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Posted: December 14, 2006

Spousal Caregiving

We've Got the Gift That Keeps on Giving!

Bill Andrew

(Editor’s Note: With this column, we celebrate the 100th installment of Spousal Caregiving by Bill Andrew. As his editor, I know the path to No. 100 has not been easy for Bill, who remains a dedicated, loyal and loving caregiver to his wife, Carol. Still, Bill continues to find the time to write this weekly column to help other caregivers deal with the travails and enjoy the blessings they reap from their caregiving challenge. My hat’s off to Bill, and I hope you’ll join me in saluting him for touching and encouraging so many others like him. C.C.P.)


It’s that time of year when we once again think about giving presents to our family and friends. While some people insist that these are holidays to be celebrated without regard to religion tradition, most people insist that these holidays be celebrated in the Christian tradition. In fact, did you know that the word "holiday" is derived from the Christian "holy day?"

As spousal caregivers, we all know what "giving" is all about, don't we? And while we often cannot give presents, in the usual sense of the word, to our loved ones, we can and do give of ourselves each and every day. And that is the mark of a true Christian and a compassionate person of other religious cultures and traditions.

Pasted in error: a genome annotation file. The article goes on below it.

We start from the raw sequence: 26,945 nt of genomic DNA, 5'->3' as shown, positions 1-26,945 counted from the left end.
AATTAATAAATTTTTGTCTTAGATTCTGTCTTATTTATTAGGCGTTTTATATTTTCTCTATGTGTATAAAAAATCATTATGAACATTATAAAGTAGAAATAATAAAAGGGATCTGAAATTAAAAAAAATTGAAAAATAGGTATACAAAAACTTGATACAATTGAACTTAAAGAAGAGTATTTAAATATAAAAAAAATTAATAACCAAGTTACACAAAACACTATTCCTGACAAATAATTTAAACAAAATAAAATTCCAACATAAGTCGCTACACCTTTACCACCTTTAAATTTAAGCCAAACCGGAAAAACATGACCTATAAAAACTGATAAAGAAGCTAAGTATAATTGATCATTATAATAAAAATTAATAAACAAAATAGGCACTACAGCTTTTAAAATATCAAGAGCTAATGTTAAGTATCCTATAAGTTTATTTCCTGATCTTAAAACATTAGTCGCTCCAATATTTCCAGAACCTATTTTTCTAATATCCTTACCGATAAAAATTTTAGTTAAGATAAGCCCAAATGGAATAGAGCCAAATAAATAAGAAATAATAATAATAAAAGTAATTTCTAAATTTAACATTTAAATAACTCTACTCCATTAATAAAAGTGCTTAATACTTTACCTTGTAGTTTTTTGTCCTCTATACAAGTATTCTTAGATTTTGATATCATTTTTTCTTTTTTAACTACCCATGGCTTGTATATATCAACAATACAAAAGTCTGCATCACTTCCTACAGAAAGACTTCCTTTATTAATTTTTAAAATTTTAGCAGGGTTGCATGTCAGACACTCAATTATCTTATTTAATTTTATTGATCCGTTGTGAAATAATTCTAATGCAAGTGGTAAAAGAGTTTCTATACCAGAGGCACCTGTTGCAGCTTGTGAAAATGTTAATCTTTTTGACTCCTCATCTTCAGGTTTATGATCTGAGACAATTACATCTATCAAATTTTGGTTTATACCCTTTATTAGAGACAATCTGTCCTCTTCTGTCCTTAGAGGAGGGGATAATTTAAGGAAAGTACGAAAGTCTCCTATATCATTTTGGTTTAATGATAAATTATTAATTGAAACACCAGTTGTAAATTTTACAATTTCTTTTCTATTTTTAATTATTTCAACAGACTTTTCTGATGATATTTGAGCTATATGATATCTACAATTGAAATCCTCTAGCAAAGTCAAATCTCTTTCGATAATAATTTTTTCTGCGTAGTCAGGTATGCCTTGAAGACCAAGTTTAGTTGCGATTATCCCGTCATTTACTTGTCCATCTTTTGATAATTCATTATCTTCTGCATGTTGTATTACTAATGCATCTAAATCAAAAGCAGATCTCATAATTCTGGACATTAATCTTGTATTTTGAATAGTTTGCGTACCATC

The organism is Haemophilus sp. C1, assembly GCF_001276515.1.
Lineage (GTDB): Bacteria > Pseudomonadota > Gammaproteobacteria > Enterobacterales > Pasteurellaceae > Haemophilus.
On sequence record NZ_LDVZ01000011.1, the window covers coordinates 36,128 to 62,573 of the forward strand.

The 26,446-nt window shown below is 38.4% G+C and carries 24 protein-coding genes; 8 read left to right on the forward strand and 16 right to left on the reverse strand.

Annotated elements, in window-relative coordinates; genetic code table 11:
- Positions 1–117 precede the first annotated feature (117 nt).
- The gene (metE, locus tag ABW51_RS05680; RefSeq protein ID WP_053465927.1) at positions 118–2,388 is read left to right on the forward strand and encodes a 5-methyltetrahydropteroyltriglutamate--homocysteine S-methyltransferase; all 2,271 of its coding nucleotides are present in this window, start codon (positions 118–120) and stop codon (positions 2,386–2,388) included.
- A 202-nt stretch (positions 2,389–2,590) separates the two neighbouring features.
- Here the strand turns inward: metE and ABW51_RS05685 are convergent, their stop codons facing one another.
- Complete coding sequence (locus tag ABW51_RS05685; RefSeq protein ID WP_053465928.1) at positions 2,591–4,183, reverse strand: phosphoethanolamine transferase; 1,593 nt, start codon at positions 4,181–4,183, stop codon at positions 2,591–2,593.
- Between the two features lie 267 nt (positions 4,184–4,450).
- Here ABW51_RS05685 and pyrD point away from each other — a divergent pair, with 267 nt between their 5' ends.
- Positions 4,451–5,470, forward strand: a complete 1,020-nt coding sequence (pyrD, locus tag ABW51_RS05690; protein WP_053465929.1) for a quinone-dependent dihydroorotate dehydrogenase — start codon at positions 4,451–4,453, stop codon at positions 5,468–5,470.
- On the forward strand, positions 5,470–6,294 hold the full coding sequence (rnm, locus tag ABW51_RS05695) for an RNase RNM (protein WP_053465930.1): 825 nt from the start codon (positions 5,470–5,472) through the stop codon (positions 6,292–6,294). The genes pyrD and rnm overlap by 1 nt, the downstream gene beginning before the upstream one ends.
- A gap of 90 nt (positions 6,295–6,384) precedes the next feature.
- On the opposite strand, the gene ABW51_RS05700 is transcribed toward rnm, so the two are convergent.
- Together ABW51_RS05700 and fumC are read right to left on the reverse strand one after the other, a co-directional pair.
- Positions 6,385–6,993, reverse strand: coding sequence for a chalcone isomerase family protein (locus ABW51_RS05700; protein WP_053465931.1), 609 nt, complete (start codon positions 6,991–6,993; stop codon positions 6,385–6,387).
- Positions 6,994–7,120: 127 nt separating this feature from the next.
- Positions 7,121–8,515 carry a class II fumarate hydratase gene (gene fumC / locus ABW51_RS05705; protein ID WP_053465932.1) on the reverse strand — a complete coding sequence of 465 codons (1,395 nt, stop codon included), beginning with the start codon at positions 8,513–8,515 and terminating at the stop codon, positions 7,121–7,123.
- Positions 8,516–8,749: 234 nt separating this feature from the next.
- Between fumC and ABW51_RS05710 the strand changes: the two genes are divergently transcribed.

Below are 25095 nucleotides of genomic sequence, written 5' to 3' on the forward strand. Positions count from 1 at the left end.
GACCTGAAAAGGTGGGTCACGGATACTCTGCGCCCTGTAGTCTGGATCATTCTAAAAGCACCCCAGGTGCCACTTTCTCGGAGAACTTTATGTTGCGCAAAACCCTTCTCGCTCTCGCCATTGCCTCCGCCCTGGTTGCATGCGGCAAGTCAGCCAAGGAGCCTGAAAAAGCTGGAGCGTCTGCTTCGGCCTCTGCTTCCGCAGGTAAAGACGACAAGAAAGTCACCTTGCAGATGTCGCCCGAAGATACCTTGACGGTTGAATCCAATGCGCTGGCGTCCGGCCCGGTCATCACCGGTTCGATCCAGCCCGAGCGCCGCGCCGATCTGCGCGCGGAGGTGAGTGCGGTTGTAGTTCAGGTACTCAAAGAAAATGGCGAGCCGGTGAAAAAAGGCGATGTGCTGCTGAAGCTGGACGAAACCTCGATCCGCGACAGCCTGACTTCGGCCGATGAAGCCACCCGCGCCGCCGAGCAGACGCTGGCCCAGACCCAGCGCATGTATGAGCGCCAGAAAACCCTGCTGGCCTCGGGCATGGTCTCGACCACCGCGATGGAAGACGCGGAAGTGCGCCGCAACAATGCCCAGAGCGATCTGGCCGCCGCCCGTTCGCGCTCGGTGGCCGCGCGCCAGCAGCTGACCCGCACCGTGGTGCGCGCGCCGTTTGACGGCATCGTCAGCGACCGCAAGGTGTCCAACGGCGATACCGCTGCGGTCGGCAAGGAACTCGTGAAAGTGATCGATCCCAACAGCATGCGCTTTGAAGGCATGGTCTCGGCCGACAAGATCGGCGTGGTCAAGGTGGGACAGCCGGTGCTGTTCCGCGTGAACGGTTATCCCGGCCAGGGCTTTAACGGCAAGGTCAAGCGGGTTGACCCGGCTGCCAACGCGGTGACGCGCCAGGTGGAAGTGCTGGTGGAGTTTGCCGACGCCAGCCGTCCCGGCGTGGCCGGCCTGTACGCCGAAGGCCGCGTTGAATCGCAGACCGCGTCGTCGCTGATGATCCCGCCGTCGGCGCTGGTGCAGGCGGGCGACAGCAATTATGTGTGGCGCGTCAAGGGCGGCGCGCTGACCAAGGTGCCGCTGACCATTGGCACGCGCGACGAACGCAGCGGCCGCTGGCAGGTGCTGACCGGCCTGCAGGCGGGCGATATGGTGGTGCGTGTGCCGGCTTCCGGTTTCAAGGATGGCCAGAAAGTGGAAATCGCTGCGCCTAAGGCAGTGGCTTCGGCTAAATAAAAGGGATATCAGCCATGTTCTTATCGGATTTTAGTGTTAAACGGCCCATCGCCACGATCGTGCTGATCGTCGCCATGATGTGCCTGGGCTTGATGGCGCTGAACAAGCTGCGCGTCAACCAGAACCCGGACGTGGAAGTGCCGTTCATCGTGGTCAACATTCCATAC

Christmas is that time of the year when Christians celebrate the birth of Jesus Christ, the Son of God. Other religious traditions have special occasions that are also celebrated during this "season of joy" but they tend to celebrate the Christmas holiday season with Christians. During this time of the year, regardless of religious belief, we all seem to have one thing in common: giving.

Traditionally, we all celebrate this Christmas holiday season as a season of giving -- giving presents to our families and friends, giving support for the poor and the needy, giving financial aid to the many agencies seeking our support, and just giving of ourselves for the benefit of others. Many of us make sure that we go to the church of our choice to celebrate the birth of Jesus and the establishment of Christianity. We share our Christmas greetings and sentiments with our family and friends. These are all gifts of giving that we share with each other without a second thought.